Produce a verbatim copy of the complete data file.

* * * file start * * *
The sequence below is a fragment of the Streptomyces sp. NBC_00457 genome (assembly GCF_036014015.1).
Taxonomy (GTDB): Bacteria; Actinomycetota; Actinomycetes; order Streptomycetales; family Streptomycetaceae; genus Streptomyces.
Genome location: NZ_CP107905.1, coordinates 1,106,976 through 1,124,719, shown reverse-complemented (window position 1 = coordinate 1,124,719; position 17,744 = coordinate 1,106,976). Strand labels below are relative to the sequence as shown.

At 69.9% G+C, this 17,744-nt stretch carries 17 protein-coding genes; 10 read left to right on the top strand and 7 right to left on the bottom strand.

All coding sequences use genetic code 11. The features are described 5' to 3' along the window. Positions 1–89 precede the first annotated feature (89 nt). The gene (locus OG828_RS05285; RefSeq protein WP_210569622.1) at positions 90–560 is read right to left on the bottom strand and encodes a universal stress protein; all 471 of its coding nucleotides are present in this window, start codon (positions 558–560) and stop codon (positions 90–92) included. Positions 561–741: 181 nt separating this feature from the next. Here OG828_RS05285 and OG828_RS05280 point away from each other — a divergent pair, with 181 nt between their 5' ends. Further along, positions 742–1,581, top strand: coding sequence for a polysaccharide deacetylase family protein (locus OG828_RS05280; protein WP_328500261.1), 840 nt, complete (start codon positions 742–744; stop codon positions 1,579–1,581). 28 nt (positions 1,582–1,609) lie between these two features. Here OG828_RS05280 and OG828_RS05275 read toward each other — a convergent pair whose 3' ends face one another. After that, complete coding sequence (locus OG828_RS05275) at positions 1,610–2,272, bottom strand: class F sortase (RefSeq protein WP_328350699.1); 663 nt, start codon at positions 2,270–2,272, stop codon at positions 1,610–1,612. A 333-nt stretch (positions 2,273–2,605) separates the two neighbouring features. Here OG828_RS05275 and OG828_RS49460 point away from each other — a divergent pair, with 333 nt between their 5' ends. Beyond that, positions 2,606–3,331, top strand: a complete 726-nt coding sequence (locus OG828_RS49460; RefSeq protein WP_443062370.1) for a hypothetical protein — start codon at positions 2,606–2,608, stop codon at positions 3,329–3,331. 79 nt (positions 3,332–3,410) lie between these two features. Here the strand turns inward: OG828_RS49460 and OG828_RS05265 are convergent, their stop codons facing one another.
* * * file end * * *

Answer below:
The sequence below is a fragment of the Streptomyces sp. NBC_00457 genome (assembly GCF_036014015.1).
Taxonomy (GTDB): Bacteria; Actinomycetota; Actinomycetes; order Streptomycetales; family Streptomycetaceae; genus Streptomyces.
Genome location: NZ_CP107905.1, coordinates 1,106,976 through 1,124,719, shown reverse-complemented (window position 1 = coordinate 1,124,719; position 17,744 = coordinate 1,106,976). Strand labels below are relative to the sequence as shown.

At 69.9% G+C, this 17,744-nt stretch carries 17 protein-coding genes; 10 read left to right on the top strand and 7 right to left on the bottom strand.

All coding sequences use genetic code 11. The features are described 5' to 3' along the window. Positions 1–89 precede the first annotated feature (89 nt). The gene (locus OG828_RS05285; RefSeq protein WP_210569622.1) at positions 90–560 is read right to left on the bottom strand and encodes a universal stress protein; all 471 of its coding nucleotides are present in this window, start codon (positions 558–560) and stop codon (positions 90–92) included. Positions 561–741: 181 nt separating this feature from the next. Here OG828_RS05285 and OG828_RS05280 point away from each other — a divergent pair, with 181 nt between their 5' ends. Further along, positions 742–1,581, top strand: coding sequence for a polysaccharide deacetylase family protein (locus OG828_RS05280; protein WP_328500261.1), 840 nt, complete (start codon positions 742–744; stop codon positions 1,579–1,581). 28 nt (positions 1,582–1,609) lie between these two features. Here OG828_RS05280 and OG828_RS05275 read toward each other — a convergent pair whose 3' ends face one another. After that, complete coding sequence (locus OG828_RS05275) at positions 1,610–2,272, bottom strand: class F sortase (RefSeq protein WP_328350699.1); 663 nt, start codon at positions 2,270–2,272, stop codon at positions 1,610–1,612. A 333-nt stretch (positions 2,273–2,605) separates the two neighbouring features. Here OG828_RS05275 and OG828_RS49460 point away from each other — a divergent pair, with 333 nt between their 5' ends. Beyond that, positions 2,606–3,331, top strand: a complete 726-nt coding sequence (locus OG828_RS49460; RefSeq protein WP_443062370.1) for a hypothetical protein — start codon at positions 2,606–2,608, stop codon at positions 3,329–3,331. 79 nt (positions 3,332–3,410) lie between these two features. Here the strand turns inward: OG828_RS49460 and OG828_RS05265 are convergent, their stop codons facing one another.